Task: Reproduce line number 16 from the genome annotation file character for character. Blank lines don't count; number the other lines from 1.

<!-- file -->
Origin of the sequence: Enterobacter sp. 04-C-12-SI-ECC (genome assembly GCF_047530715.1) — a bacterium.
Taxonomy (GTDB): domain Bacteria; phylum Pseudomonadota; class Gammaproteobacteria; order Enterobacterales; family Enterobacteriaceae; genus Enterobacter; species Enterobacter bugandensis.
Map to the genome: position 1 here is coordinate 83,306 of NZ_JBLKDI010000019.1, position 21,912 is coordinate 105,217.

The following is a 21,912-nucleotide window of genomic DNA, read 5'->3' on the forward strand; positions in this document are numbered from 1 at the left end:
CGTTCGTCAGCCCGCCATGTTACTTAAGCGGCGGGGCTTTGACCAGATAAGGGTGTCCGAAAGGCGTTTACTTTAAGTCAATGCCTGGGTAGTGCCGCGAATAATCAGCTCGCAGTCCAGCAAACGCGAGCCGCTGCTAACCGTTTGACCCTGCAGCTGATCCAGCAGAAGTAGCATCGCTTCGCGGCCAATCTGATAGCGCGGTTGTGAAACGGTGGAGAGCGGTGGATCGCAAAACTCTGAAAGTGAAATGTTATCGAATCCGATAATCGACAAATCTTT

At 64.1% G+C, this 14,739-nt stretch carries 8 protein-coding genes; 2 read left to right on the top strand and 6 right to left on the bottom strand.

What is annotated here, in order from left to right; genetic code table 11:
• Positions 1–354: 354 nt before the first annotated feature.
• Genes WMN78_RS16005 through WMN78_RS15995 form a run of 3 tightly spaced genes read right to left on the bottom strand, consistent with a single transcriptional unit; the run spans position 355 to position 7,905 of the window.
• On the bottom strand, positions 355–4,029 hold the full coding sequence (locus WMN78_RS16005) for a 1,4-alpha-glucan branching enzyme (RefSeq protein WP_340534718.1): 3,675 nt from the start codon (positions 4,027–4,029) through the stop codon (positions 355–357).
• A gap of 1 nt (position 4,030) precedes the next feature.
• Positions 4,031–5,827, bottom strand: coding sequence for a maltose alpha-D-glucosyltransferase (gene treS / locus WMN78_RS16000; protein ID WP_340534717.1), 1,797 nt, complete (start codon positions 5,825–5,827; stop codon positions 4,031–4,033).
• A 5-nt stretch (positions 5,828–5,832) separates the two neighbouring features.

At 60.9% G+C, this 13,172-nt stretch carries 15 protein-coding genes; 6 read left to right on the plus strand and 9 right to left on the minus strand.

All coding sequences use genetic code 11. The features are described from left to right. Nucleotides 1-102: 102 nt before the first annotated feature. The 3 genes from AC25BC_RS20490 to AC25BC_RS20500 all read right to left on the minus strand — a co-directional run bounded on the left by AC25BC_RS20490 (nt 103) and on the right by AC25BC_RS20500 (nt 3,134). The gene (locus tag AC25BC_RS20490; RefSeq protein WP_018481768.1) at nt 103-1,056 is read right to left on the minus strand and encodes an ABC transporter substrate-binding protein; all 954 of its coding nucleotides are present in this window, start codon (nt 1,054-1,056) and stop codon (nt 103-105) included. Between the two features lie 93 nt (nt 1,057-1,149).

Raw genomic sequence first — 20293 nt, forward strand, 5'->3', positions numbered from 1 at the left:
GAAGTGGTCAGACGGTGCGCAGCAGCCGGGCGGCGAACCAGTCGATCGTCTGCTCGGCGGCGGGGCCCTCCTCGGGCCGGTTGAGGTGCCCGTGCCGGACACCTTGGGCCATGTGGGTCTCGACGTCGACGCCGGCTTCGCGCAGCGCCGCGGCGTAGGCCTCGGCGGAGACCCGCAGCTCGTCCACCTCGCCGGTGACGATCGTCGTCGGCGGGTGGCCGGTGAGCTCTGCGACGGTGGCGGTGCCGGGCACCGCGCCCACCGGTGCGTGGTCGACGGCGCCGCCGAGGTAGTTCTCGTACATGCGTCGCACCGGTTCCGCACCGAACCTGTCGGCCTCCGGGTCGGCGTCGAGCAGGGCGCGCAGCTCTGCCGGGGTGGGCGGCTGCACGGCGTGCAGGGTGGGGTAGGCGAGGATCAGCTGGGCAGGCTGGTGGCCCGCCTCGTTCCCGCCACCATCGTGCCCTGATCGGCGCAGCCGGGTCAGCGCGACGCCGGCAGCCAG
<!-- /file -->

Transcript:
Raw genomic sequence first — 20293 nt, forward strand, 5'->3', positions numbered from 1 at the left: